Female birds are less colorful, but they also have a red forehead. Both sexes have brown-gray upperparts with dark streaks.

This red-colored bird in Ohio favors boreal forests all the way north to the arctic. Outside of the breeding season it forms small flocks that move around in search of areas with plentiful seeds.

What are the types of red headed birds in Ohio?

There 4 types of red headed birds in Ohio are:

  • House Finch
  • Red-headed Woodpecker
  • Scarlet Tanager
  • Red-bellied Woodpecker

The most common red headed bird in Ohio is the House Finch. But keep in mind that only males have a red head, while females are largely brown-streaked birds.

The most stunning red headed bird in Ohio is the Red-headed Woodpecker, but unfortunately these woodpeckers have become quite rare over the past decades.

What are the types of red and black birds in Ohio?

The 3 types of red and black birds in Ohio are:

  • Scarlet Tanager
  • Red-winged Blackbird
  • Northern Cardinal

Red-winged Blackbirds are the most common red and black birds in Ohio. Males are almost entirely black, except for a patch of bright red on their shoulders.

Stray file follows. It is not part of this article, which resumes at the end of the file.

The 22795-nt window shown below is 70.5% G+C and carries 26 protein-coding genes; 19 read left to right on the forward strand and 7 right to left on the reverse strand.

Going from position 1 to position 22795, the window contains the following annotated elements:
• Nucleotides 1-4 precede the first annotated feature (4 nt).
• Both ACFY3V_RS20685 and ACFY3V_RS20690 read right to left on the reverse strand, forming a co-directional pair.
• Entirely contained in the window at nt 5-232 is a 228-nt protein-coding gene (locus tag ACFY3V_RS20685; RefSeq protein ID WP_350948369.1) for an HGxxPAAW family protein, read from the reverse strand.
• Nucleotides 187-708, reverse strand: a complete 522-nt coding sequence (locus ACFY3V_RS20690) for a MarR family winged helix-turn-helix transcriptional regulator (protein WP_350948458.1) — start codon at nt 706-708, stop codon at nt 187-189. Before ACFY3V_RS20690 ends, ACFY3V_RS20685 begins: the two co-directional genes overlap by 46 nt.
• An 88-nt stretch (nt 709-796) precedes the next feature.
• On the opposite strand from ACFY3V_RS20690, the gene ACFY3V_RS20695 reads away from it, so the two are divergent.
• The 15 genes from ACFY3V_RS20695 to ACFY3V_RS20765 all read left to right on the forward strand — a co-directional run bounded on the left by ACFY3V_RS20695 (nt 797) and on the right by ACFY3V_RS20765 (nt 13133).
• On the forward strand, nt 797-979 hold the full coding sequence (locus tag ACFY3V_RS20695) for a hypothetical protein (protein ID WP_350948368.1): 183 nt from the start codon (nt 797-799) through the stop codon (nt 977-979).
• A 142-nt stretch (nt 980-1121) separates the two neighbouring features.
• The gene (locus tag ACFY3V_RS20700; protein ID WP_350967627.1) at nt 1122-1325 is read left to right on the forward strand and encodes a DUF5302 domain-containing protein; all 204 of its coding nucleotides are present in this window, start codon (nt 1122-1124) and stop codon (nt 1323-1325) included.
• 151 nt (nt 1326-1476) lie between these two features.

Conversely, male Northern Cardinals are almost entirely red-colored birds, except for their black face.

Scarlet Tanagers have a bright red body and head, while their wings and tail are jet black. If you’re not sure which one of these you saw, check out our ID guide with photos above.

Final remarks

This concludes our article on the types of red birds found in Ohio.

If you’ve spotted one of these red birds in your backyard, hopefully this ID guide will help you identify it quickly and easily.


And if you enjoyed this, check out our guide to the large birds of Ohio.